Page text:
Why Are Pills Hard for Migraineurs to Use?

Pills can be a very difficult way for migraineurs to get relief because of a condition called gastroparesis experienced by most migraineurs and because of the different ways drugs are metabolized depending on their delivery mechanisms.

Some of the most frustrating issues related to migraine treatment medications involve the stomach. Most migraine patients deal with nausea and vomiting and many of us have noticed that these symptoms make it difficult to keep a pill down long enough for it to take effect. But a less well known fact is that there is a term for what happens in the stomach during a migraine attack: gastroparesis.

Gastroparesis is the medical term for a condition in which the stomach muscles do not properly contract to propel food through the stomach. It is a component of migraine disease, but can also be experienced by people who do not have migraine attacks. Gastroparesis is responsible for the nausea and vomiting and also keeps the stomach from processing a pill for migraine treatment and getting it into the blood stream in a rapid time frame. Treatment medications in nasal spray and injection form bypass the stomach, allowing migraineurs to get relief without having to wait for their malfunctioning stomachs to process pills. A patch like drug Zelrix that is currently in development will offer another method for getting relief by bypassing the stomach. (To learn more about Zelrix read: Zelrix Transmits Sumatriptan Through Skin Patch & Zelrix Sumatriptan Patch & FDA Approval Process.)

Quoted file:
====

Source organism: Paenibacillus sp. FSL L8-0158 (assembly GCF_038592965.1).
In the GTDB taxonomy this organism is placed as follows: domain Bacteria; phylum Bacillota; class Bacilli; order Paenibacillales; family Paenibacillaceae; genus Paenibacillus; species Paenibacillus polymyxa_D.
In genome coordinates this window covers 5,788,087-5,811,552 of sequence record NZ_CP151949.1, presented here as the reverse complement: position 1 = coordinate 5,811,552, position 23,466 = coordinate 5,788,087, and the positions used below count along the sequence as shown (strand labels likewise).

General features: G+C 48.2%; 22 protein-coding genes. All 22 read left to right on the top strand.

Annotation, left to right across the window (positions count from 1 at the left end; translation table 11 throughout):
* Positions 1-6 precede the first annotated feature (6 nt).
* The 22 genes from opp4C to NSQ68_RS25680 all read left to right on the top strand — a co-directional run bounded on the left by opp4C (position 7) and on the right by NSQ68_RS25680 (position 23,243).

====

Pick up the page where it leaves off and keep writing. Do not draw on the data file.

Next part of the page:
You can learn more about gastroparesis by watching this video. It talks specifically about gastroparesis in the context of diabetes, but the information is still useful.

What is Gastroparesis?

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DISCLAIMER: Nothing on this site constitutes medical or legal advice. I am a patient who is engaged and educated and enjoys sharing my experiences and news about migraines, pain and depression. Please consult your own health care providers for advice on your unique situation.